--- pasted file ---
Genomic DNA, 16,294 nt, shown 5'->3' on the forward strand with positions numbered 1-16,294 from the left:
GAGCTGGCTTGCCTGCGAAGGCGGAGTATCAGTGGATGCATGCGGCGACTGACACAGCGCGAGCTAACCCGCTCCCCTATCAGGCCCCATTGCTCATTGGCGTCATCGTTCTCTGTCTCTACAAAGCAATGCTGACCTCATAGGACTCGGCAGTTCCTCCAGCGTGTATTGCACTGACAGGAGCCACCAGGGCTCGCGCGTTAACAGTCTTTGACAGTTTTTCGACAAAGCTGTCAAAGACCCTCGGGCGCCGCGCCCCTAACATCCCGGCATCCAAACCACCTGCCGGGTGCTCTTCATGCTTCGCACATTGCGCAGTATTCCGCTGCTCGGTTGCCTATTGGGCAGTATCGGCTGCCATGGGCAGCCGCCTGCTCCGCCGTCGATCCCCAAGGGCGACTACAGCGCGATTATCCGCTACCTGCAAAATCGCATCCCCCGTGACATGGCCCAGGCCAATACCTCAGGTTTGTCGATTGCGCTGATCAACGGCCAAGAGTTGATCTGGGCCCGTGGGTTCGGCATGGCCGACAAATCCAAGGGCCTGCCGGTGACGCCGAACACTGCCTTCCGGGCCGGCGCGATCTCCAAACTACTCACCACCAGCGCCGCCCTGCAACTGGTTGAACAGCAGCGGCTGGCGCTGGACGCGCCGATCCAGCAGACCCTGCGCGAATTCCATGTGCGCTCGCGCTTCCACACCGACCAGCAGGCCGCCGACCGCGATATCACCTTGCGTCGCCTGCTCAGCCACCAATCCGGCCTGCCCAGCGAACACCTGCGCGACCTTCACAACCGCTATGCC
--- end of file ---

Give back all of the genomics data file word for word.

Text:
Genomic DNA, 16,294 nt, shown 5'->3' on the forward strand with positions numbered 1-16,294 from the left:
GAGCTGGCTTGCCTGCGAAGGCGGAGTATCAGTGGATGCATGCGGCGACTGACACAGCGCGAGCTAACCCGCTCCCCTATCAGGCCCCATTGCTCATTGGCGTCATCGTTCTCTGTCTCTACAAAGCAATGCTGACCTCATAGGACTCGGCAGTTCCTCCAGCGTGTATTGCACTGACAGGAGCCACCAGGGCTCGCGCGTTAACAGTCTTTGACAGTTTTTCGACAAAGCTGTCAAAGACCCTCGGGCGCCGCGCCCCTAACATCCCGGCATCCAAACCACCTGCCGGGTGCTCTTCATGCTTCGCACATTGCGCAGTATTCCGCTGCTCGGTTGCCTATTGGGCAGTATCGGCTGCCATGGGCAGCCGCCTGCTCCGCCGTCGATCCCCAAGGGCGACTACAGCGCGATTATCCGCTACCTGCAAAATCGCATCCCCCGTGACATGGCCCAGGCCAATACCTCAGGTTTGTCGATTGCGCTGATCAACGGCCAAGAGTTGATCTGGGCCCGTGGGTTCGGCATGGCCGACAAATCCAAGGGCCTGCCGGTGACGCCGAACACTGCCTTCCGGGCCGGCGCGATCTCCAAACTACTCACCACCAGCGCCGCCCTGCAACTGGTTGAACAGCAGCGGCTGGCGCTGGACGCGCCGATCCAGCAGACCCTGCGCGAATTCCATGTGCGCTCGCGCTTCCACACCGACCAGCAGGCCGCCGACCGCGATATCACCTTGCGTCGCCTGCTCAGCCACCAATCCGGCCTGCCCAGCGAACACCTGCGCGACCTTCACAACCGCTATGCC